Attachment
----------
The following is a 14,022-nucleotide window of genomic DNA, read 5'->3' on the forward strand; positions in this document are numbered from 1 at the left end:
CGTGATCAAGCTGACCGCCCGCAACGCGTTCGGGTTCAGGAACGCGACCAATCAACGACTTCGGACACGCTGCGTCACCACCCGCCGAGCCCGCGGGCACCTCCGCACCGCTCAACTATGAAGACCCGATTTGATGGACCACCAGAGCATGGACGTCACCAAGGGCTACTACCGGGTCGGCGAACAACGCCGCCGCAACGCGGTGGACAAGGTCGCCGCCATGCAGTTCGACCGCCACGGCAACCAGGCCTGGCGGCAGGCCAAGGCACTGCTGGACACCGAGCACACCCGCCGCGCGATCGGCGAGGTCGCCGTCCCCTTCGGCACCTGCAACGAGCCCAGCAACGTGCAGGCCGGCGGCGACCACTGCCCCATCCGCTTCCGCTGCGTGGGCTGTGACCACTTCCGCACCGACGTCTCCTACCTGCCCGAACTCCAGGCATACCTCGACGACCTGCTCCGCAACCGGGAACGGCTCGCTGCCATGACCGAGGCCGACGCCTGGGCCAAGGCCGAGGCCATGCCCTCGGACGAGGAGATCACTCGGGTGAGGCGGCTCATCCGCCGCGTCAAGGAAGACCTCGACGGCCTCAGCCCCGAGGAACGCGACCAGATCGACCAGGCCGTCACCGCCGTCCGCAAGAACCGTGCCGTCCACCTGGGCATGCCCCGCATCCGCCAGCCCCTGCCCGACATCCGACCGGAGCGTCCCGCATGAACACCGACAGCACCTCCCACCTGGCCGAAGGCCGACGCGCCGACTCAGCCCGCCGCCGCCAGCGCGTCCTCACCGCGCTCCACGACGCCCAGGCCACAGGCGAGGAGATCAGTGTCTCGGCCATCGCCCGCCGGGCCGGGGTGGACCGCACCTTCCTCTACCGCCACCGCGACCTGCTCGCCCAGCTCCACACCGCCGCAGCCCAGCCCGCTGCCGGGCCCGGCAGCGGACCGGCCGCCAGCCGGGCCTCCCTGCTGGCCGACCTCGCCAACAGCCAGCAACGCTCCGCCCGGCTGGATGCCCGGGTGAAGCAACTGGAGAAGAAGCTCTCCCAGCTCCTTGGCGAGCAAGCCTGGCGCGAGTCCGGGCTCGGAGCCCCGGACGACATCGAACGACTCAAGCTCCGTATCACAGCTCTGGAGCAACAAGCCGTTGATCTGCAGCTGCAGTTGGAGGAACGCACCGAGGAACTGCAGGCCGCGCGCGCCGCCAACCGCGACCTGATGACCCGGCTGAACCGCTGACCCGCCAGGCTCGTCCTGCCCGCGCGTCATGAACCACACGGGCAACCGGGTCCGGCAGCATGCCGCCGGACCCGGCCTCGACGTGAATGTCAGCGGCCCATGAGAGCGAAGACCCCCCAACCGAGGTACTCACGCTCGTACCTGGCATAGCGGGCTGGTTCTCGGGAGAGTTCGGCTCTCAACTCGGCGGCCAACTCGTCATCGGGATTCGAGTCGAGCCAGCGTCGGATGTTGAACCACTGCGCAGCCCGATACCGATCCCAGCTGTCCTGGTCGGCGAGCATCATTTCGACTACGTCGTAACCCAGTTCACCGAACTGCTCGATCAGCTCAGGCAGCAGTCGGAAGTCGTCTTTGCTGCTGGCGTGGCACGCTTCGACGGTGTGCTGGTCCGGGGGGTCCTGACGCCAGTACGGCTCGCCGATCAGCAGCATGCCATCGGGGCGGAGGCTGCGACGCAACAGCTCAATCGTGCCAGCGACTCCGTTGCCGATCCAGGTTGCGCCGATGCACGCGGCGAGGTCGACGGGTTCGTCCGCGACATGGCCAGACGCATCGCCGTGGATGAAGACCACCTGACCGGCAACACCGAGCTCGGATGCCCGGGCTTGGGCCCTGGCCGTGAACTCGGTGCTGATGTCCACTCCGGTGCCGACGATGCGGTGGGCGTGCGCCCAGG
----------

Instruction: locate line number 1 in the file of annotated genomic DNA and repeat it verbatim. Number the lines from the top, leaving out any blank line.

The following is a 14,022-nucleotide window of genomic DNA, read 5'->3' on the forward strand; positions in this document are numbered from 1 at the left end: